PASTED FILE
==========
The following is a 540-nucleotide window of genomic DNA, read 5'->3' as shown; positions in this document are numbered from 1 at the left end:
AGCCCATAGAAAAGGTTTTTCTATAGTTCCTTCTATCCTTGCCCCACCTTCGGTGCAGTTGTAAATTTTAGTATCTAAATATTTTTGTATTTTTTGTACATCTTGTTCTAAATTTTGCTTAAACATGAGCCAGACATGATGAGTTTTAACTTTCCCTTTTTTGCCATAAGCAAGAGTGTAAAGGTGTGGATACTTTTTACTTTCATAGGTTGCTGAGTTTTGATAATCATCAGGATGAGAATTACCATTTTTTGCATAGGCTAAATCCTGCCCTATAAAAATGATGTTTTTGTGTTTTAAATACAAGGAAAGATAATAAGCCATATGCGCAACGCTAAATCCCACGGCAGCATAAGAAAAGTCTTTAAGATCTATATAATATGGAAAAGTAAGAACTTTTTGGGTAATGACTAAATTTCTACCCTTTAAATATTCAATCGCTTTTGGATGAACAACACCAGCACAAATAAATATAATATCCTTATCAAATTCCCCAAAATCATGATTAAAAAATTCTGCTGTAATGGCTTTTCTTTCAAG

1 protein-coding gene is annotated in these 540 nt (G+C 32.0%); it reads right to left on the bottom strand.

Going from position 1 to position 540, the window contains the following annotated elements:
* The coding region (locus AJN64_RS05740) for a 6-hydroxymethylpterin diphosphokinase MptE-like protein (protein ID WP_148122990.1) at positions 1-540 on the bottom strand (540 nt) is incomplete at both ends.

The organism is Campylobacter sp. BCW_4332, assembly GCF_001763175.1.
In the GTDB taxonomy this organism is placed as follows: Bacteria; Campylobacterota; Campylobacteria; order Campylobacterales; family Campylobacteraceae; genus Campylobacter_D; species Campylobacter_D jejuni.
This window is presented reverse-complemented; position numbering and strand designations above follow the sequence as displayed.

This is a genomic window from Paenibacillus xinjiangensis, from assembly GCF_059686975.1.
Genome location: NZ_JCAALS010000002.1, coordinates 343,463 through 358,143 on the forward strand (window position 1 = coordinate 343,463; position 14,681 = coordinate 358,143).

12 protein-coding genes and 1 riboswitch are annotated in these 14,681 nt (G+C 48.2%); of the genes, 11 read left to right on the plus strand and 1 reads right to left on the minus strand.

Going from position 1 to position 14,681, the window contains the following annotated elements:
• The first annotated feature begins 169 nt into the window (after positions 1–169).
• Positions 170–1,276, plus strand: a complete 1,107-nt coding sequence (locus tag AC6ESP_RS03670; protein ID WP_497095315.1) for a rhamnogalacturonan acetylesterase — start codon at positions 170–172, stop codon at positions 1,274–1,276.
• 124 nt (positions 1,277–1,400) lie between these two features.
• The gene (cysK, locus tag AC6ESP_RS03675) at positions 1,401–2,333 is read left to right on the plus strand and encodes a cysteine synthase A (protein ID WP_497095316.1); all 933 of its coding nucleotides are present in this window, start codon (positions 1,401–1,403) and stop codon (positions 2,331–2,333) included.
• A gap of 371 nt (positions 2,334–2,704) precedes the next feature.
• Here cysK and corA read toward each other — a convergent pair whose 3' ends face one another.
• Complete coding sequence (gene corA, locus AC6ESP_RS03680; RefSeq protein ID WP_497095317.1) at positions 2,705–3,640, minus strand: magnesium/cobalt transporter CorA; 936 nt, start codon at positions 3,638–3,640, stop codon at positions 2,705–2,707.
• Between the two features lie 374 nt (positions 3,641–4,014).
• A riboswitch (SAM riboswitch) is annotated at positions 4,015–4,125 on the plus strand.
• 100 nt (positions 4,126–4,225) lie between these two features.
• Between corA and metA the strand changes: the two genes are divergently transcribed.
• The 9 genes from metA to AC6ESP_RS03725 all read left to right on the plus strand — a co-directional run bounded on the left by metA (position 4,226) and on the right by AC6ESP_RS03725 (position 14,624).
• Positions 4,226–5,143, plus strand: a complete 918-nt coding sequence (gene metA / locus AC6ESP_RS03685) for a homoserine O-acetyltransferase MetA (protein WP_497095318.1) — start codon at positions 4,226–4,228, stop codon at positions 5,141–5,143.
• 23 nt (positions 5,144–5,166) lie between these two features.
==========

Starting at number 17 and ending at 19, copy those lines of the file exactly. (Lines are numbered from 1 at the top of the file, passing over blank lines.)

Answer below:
• A gap of 371 nt (positions 2,334–2,704) precedes the next feature.
• Here cysK and corA read toward each other — a convergent pair whose 3' ends face one another.
• Complete coding sequence (gene corA, locus AC6ESP_RS03680; RefSeq protein ID WP_497095317.1) at positions 2,705–3,640, minus strand: magnesium/cobalt transporter CorA; 936 nt, start codon at positions 3,638–3,640, stop codon at positions 2,705–2,707.